St. Thomas, Apostle
(Taken from Butler’s Lives of the Saints, Volume IV)
St. Thomas was a Jew and probably a Galilean of humble birth, but we are not told that he was a fisherman or the circumstances in which Our Lord made him an apostle. His name is Syriac, and means the “twin”. When Jesus was going up to the neighborhood of Jerusalem in order to raise Lazarus to life the rest of the disciples endeavored to dissuade Him, saying, “Rabbi, the Jews but now sought to stone thee; and goest thou thither again?” But St. Thomas said, “Let us also go, that we may die with Him,” so ardent was the love of his Master. (John 11:8, 16)
At the Last Supper, when Our Lord said, “Wither I go you know, and the way you know,” it was Thomas who asked, “Lord, we know not whither thou goest, and how can we know the way?” and so drew from Him those words in which are contained the whole Christian faith, “I am the Way and the Truth and the Life. No man cometh to the Father but my me.” (John 14:4-6)
But this apostle is especially remembered for his incredulity after Our Lord had suffered, risen from the dead, and on the same day appeared to His disciples to convince them of the truth of His resurrection. St. Thomas was not then with them and refused to believe their report that He was truly risen: “Except I shall see in His hands the print of the nails, and put my finger in the place of the nails, and put my hand into His side, I will not believe.” Eight days later, when they were all together and the doors shut, the risen Christ was suddenly in the midst of them, greeting them: “Peace be to you.” Then He turned to Thomas and said, “Put in thy finger hither, and see my hands; and bring hither thy hand and put it into my side. And be not faithless, but believing.” And Thomas fell at His feet, exclaiming, “My Lord and my God!” Jesus answered, “Because thou hast seen me, Thomas, thou hast believed. Blessed are they that have not see, and have believed.” (John 20:24-28)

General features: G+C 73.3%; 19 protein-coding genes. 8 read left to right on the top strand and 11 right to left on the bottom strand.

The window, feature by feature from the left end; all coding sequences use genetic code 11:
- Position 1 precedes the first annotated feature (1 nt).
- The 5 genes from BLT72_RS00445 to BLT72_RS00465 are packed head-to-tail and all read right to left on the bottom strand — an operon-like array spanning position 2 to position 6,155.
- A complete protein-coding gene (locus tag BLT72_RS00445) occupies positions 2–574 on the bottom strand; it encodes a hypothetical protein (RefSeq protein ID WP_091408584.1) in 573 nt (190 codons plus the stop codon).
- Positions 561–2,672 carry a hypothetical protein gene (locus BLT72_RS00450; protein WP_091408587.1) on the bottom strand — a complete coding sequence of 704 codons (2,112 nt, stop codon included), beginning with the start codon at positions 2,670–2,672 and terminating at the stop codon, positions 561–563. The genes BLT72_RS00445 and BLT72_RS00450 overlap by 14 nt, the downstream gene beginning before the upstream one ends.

This is all that we are told of St. Thomas in the New Testament, but, as with the other apostles, there are traditions, of great unreliability, about his missionary activities after the descent of the Holy Ghost at Pentecost. But the most persistent tradition is that which says that he preached the gospel in India.
The Roman Martyrology combines several legends and adopts the view that St. Thomas preached the gospel to the Parthians, Medes, Persians and Hyrcanians, passed into India, and was there martyred at “Calamina.” This name occurs only in later writings and nobody has yet succeeded in identifying the place. The Martyrology mentions the translation of his relics to Edessa on July 3, but in Malabar, and indeed throughout the Syrian churches, this date is the principal feast of St. Thomas, commemorating his martyrdom “in the year 72 AD.”
Relics of St. Thomas the Apostle:
* Santhome Cathedral, Chennai, India.
* The finger of St. Thomas the Apostle is housed in Holy Cross of Jerusalem Basilica in Rome, Italy.